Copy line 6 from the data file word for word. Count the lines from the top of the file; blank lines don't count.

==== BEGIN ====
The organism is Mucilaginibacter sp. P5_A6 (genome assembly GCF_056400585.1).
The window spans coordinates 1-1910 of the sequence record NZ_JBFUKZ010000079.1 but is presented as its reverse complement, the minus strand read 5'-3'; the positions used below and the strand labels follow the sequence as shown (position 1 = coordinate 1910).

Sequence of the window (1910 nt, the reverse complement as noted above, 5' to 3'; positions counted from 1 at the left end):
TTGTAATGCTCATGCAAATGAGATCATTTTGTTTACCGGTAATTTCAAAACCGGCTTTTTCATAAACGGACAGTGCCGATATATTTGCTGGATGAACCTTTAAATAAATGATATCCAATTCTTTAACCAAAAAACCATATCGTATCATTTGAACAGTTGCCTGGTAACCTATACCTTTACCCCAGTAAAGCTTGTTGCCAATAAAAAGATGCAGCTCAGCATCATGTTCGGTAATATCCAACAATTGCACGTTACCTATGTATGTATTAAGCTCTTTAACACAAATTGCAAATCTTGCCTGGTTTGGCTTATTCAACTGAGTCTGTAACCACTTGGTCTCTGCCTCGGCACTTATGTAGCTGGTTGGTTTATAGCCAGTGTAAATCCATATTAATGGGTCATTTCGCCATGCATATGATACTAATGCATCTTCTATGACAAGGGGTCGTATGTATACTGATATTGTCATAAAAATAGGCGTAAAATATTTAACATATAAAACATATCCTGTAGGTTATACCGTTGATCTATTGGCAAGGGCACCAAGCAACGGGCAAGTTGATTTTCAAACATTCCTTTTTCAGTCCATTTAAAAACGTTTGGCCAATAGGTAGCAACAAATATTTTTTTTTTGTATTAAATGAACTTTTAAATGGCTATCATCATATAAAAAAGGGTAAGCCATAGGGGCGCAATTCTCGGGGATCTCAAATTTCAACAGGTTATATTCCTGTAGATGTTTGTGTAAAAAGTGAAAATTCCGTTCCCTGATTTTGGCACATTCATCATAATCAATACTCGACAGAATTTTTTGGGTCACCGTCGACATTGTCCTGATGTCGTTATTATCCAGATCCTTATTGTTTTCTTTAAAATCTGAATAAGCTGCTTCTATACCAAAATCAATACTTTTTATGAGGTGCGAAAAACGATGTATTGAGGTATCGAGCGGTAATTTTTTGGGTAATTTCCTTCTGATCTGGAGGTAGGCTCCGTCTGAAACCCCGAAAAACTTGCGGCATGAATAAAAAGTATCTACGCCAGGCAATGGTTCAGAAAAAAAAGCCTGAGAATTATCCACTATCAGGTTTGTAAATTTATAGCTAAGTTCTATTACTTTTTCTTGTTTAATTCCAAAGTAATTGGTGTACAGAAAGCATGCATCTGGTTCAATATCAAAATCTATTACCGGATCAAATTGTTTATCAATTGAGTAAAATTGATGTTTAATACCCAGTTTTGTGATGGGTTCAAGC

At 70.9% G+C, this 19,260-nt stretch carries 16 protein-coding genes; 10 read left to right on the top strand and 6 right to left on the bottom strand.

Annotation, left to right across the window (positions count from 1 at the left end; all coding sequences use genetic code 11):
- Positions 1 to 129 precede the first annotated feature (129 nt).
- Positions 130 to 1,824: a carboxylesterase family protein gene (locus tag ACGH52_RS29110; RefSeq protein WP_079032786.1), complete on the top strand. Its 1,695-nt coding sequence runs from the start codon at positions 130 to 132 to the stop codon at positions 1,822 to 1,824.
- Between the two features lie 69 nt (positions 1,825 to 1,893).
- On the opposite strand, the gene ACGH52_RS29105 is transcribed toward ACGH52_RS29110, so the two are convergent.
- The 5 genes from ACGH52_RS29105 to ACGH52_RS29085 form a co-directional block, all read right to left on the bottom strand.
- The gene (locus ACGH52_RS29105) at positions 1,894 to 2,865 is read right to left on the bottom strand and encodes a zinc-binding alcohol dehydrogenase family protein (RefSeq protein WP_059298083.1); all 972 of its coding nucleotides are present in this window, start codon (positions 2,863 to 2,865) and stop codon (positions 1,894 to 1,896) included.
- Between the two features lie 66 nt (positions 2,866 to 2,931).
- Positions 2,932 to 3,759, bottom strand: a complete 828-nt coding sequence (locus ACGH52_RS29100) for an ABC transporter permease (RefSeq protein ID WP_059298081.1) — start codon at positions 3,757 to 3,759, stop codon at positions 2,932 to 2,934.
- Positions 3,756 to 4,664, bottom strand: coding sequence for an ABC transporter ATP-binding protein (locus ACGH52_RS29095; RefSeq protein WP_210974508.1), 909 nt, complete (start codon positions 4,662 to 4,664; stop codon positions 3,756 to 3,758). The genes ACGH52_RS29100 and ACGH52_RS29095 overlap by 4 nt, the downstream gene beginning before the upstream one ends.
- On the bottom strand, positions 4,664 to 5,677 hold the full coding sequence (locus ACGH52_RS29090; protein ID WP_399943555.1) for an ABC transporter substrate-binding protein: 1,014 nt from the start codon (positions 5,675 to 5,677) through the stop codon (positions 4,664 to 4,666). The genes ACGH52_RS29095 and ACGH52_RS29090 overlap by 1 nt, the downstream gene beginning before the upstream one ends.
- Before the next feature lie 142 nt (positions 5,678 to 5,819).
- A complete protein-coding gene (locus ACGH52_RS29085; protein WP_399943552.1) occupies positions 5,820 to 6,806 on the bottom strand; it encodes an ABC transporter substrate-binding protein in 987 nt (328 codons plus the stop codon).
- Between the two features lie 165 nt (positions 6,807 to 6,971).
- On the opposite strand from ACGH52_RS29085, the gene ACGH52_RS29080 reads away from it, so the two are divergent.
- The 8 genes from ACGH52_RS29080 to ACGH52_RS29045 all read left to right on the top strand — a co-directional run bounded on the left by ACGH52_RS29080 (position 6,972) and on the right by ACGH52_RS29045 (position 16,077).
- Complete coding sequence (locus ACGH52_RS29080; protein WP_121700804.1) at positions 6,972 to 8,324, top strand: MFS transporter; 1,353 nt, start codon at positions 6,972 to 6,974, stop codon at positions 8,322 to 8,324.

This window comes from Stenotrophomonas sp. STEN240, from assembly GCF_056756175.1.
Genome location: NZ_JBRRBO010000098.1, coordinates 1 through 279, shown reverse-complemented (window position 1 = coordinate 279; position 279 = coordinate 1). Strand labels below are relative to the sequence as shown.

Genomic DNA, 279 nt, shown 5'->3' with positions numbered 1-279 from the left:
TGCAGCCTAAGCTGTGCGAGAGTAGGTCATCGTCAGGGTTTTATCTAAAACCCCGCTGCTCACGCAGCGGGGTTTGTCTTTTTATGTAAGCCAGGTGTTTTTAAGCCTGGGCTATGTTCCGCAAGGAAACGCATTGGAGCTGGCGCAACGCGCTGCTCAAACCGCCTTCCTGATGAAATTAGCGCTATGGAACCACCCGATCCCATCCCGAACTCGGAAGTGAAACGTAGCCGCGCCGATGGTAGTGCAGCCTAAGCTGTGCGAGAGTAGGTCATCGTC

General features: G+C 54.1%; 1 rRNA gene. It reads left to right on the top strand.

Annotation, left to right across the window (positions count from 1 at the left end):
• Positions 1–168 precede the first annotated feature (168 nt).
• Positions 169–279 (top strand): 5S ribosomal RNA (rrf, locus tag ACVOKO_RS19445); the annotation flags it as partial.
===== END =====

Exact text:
Annotation, left to right across the window (positions count from 1 at the left end; all coding sequences use genetic code 11):